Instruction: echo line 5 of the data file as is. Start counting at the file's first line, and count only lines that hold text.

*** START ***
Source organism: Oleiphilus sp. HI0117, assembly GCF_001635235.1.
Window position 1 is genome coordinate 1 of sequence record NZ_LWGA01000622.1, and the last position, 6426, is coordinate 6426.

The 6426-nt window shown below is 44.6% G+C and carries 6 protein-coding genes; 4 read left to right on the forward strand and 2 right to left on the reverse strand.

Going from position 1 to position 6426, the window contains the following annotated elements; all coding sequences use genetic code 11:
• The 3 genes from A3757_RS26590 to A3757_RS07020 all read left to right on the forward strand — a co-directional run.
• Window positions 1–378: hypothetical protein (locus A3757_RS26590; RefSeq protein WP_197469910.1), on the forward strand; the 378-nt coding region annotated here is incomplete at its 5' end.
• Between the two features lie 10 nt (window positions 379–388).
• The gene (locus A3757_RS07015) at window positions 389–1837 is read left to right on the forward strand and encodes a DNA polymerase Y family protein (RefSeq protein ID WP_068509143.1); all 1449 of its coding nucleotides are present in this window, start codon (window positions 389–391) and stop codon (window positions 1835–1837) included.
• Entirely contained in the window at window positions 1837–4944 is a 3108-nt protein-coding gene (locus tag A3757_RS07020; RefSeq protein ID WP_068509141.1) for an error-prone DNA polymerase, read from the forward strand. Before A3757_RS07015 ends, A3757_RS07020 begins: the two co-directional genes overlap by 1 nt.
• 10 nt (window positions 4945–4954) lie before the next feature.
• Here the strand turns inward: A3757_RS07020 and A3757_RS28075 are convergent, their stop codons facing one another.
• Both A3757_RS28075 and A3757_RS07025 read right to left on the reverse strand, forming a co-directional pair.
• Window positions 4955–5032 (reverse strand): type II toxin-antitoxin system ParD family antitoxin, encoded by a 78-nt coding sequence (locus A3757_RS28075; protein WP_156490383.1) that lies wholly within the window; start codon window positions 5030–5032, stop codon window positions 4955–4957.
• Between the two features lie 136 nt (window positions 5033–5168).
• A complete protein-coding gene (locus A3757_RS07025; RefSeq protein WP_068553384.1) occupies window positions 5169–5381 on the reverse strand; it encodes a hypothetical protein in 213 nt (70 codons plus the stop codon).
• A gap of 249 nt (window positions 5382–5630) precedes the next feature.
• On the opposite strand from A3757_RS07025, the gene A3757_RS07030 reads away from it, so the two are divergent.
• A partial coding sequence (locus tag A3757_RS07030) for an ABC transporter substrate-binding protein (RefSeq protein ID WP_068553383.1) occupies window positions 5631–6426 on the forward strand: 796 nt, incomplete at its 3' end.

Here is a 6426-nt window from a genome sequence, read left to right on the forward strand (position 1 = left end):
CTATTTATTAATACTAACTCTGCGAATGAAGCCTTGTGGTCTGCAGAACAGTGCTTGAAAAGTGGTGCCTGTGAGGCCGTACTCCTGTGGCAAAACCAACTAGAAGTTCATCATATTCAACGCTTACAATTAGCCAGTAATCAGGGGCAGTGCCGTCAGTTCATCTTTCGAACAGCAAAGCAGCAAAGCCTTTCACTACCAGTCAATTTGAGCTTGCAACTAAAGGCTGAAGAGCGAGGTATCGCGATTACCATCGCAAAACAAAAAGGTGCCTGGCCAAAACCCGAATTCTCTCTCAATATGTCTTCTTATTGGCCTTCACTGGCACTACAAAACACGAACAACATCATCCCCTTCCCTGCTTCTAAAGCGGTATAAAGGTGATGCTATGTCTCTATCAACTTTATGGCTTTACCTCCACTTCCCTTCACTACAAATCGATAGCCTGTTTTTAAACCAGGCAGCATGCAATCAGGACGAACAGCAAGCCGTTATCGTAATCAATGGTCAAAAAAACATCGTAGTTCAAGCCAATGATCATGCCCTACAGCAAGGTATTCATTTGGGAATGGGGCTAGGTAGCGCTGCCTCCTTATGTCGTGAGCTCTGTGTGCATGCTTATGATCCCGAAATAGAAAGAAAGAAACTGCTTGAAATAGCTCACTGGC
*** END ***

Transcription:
• The 3 genes from A3757_RS26590 to A3757_RS07020 all read left to right on the forward strand — a co-directional run.